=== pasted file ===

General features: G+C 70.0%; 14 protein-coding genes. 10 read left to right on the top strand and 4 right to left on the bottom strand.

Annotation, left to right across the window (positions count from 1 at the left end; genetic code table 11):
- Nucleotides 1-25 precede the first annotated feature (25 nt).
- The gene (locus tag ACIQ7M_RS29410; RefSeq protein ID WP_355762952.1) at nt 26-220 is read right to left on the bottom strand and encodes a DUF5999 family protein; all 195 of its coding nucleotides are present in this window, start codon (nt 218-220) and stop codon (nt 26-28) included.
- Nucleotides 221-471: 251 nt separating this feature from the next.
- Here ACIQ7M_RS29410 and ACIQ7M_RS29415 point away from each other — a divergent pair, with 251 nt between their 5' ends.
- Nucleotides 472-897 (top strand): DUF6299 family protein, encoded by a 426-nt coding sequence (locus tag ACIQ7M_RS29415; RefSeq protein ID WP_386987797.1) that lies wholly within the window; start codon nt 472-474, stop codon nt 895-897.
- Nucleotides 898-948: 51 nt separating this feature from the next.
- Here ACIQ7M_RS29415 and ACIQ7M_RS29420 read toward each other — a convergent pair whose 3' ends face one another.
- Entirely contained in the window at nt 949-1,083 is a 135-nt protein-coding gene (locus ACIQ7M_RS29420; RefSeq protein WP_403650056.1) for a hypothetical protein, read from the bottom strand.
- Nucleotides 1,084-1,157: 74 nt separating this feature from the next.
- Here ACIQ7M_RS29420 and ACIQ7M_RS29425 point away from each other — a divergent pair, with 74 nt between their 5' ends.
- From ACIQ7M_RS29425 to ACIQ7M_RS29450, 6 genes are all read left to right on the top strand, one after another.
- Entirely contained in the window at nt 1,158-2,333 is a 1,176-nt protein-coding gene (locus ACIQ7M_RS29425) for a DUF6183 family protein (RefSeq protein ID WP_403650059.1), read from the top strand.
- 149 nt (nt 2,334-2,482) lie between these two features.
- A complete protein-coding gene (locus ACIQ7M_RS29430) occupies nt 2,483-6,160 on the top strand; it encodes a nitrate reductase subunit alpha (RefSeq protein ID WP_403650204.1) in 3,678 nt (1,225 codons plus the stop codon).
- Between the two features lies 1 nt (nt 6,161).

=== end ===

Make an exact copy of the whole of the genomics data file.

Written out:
General features: G+C 70.0%; 14 protein-coding genes. 10 read left to right on the top strand and 4 right to left on the bottom strand.

Annotation, left to right across the window (positions count from 1 at the left end; genetic code table 11):
- Nucleotides 1-25 precede the first annotated feature (25 nt).
- The gene (locus tag ACIQ7M_RS29410; RefSeq protein ID WP_355762952.1) at nt 26-220 is read right to left on the bottom strand and encodes a DUF5999 family protein; all 195 of its coding nucleotides are present in this window, start codon (nt 218-220) and stop codon (nt 26-28) included.
- Nucleotides 221-471: 251 nt separating this feature from the next.
- Here ACIQ7M_RS29410 and ACIQ7M_RS29415 point away from each other — a divergent pair, with 251 nt between their 5' ends.
- Nucleotides 472-897 (top strand): DUF6299 family protein, encoded by a 426-nt coding sequence (locus tag ACIQ7M_RS29415; RefSeq protein ID WP_386987797.1) that lies wholly within the window; start codon nt 472-474, stop codon nt 895-897.
- Nucleotides 898-948: 51 nt separating this feature from the next.
- Here ACIQ7M_RS29415 and ACIQ7M_RS29420 read toward each other — a convergent pair whose 3' ends face one another.
- Entirely contained in the window at nt 949-1,083 is a 135-nt protein-coding gene (locus ACIQ7M_RS29420; RefSeq protein WP_403650056.1) for a hypothetical protein, read from the bottom strand.
- Nucleotides 1,084-1,157: 74 nt separating this feature from the next.
- Here ACIQ7M_RS29420 and ACIQ7M_RS29425 point away from each other — a divergent pair, with 74 nt between their 5' ends.
- From ACIQ7M_RS29425 to ACIQ7M_RS29450, 6 genes are all read left to right on the top strand, one after another.
- Entirely contained in the window at nt 1,158-2,333 is a 1,176-nt protein-coding gene (locus ACIQ7M_RS29425) for a DUF6183 family protein (RefSeq protein ID WP_403650059.1), read from the top strand.
- 149 nt (nt 2,334-2,482) lie between these two features.
- A complete protein-coding gene (locus ACIQ7M_RS29430) occupies nt 2,483-6,160 on the top strand; it encodes a nitrate reductase subunit alpha (RefSeq protein ID WP_403650204.1) in 3,678 nt (1,225 codons plus the stop codon).
- Between the two features lies 1 nt (nt 6,161).